Florida Gov. Charlie Crist on Friday vetoed
a bill that had been described as the most
significant pro-life measure in the state’s history.
HB 1143 required women seeking abortions to obtain an ultrasound beforehand and have the
image explained to them. The bill also prohibited private health insurers that
receive state or federal subsidies from providing coverage for abortions.
Crist expressed concerns about HB 1143
shortly after it was passed in late April and strongly hinted that he would
oppose the measure in mid-May. After Friday’s veto, he said the bill “places an inappropriate
burden on [a] woman seeking to terminate a pregnancy,” the Tampa
who is running for the U.S. Senate, has said he “strongly supports the sanctity
of life” but recently removed the pro-life section from his campaign website.
In April he changed his party affiliation from Republican to Independent in
hopes of defeating Republican newcomer Marco Rubio, who is pro-life.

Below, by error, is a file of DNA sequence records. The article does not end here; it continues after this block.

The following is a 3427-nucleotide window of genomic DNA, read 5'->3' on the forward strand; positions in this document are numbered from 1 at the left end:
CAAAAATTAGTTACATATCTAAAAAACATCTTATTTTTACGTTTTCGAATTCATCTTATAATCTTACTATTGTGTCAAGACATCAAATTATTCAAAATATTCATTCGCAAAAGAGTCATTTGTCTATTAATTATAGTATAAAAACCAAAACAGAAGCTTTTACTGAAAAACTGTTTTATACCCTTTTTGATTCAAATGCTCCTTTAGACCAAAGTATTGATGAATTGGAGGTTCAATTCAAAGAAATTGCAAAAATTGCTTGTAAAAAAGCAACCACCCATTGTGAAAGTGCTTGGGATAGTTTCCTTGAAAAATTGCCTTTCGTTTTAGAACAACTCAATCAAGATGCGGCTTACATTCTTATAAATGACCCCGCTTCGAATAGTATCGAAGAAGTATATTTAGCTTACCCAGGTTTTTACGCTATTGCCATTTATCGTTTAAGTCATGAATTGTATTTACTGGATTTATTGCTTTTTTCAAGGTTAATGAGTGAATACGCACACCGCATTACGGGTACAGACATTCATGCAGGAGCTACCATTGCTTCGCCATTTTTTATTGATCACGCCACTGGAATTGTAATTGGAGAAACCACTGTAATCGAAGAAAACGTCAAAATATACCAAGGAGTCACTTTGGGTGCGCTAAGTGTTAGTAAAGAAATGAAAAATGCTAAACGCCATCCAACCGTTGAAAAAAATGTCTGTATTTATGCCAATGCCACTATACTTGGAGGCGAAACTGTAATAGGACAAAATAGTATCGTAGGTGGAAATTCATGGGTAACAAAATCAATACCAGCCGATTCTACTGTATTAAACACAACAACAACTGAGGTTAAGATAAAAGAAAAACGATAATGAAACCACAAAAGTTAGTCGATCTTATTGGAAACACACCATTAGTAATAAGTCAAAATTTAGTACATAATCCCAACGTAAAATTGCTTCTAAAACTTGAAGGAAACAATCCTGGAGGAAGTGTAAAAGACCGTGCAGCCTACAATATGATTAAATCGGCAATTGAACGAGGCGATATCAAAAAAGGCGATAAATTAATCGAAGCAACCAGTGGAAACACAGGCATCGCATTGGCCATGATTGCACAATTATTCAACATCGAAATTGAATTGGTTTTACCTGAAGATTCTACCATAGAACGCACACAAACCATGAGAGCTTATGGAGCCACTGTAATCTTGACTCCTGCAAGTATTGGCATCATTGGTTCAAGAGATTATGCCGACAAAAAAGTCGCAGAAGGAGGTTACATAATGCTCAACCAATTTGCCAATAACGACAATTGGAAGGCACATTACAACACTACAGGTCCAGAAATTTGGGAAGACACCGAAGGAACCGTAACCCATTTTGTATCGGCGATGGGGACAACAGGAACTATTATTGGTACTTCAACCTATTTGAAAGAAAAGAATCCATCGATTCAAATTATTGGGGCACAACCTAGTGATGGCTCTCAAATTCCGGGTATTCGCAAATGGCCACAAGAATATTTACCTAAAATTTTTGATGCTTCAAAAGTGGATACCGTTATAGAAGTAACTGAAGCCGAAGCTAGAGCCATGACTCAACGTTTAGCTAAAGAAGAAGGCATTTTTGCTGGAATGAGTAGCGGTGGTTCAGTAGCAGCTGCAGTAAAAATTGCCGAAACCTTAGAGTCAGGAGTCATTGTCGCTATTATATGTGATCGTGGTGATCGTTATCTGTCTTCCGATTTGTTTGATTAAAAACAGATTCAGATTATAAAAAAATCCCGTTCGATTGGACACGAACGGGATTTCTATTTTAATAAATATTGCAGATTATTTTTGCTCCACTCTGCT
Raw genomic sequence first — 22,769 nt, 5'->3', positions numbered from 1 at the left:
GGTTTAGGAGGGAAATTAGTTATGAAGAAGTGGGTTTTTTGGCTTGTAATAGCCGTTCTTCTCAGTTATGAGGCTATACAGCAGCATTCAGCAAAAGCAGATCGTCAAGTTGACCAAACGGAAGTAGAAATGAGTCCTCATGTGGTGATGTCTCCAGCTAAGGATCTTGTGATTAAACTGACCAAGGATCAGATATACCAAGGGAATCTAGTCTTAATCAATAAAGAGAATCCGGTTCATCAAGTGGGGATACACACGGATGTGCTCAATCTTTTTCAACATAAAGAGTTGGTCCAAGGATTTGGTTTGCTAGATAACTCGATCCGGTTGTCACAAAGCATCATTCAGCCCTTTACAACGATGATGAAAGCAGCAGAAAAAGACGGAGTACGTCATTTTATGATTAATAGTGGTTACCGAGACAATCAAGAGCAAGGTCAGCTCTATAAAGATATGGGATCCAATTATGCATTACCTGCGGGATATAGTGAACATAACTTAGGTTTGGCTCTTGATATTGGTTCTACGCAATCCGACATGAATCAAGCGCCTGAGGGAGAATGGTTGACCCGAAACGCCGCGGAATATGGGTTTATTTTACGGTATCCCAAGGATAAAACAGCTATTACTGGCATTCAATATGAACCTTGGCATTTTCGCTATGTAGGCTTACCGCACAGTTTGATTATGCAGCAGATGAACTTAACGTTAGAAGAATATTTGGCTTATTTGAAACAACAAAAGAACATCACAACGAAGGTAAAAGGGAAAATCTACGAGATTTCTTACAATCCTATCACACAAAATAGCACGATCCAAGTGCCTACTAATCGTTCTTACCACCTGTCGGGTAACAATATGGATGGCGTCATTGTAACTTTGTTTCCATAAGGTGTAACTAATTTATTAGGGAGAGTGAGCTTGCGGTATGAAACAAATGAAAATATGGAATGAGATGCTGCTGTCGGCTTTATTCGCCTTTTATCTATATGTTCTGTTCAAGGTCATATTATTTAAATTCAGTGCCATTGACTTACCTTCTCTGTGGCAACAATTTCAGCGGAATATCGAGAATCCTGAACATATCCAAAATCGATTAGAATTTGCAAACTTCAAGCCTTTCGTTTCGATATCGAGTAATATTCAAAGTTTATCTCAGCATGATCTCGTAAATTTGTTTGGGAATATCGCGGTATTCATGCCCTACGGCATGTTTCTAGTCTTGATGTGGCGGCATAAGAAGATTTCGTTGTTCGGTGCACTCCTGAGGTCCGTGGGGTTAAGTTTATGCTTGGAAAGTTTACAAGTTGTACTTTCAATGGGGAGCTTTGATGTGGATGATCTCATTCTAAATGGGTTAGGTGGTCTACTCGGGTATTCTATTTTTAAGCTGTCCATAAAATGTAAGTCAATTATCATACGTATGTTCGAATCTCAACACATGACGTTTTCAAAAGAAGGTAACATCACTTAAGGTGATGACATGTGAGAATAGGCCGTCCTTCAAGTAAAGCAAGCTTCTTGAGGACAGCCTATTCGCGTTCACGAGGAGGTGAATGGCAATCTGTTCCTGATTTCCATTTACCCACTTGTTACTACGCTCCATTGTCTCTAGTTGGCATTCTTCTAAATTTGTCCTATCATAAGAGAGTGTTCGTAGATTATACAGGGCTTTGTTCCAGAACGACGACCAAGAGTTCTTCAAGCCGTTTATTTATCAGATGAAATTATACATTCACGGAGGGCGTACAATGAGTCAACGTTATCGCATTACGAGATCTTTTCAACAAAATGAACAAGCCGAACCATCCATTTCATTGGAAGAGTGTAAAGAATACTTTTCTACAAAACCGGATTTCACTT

office said more than 36,000 people wrote or e-mailed in support of the bill,
while 27,000 people lobbied for a veto, prompting some Republican lawmakers to
say the governor ignored the will of the people.
Crist said the bill’s supporters may have been part of an organized effort, the
Tribune reported. He said he heard anecdotally that most Floridians
opposed the measure. A May Ipsos Public Affairs pol showed
that 55 percent of voters wanted Crist to veto HB 1143 while 31 percent
John Stemberger, president of the Florida Family Policy Council, which
lobbied for the bill, called the veto “profoundly disappointing.”
“[Crist’s] often stated commitment as a
populist for ‘the people’ is apparently meaningless as the majority of
Floridians are pro-life and support the bill as evidenced by the overwhelming
show of support,” Stemberger said. “He has now gone full circle from being
pro-choice in his original U.S. Senate bid to being ‘pro-life’ in his bid for governor and now he [has] clearly defined himself as pro-abortion once again.”
pro-life leaders will continue to work to pass an ultrasound bill. He said this
is the fourth year such legislation has been defeated.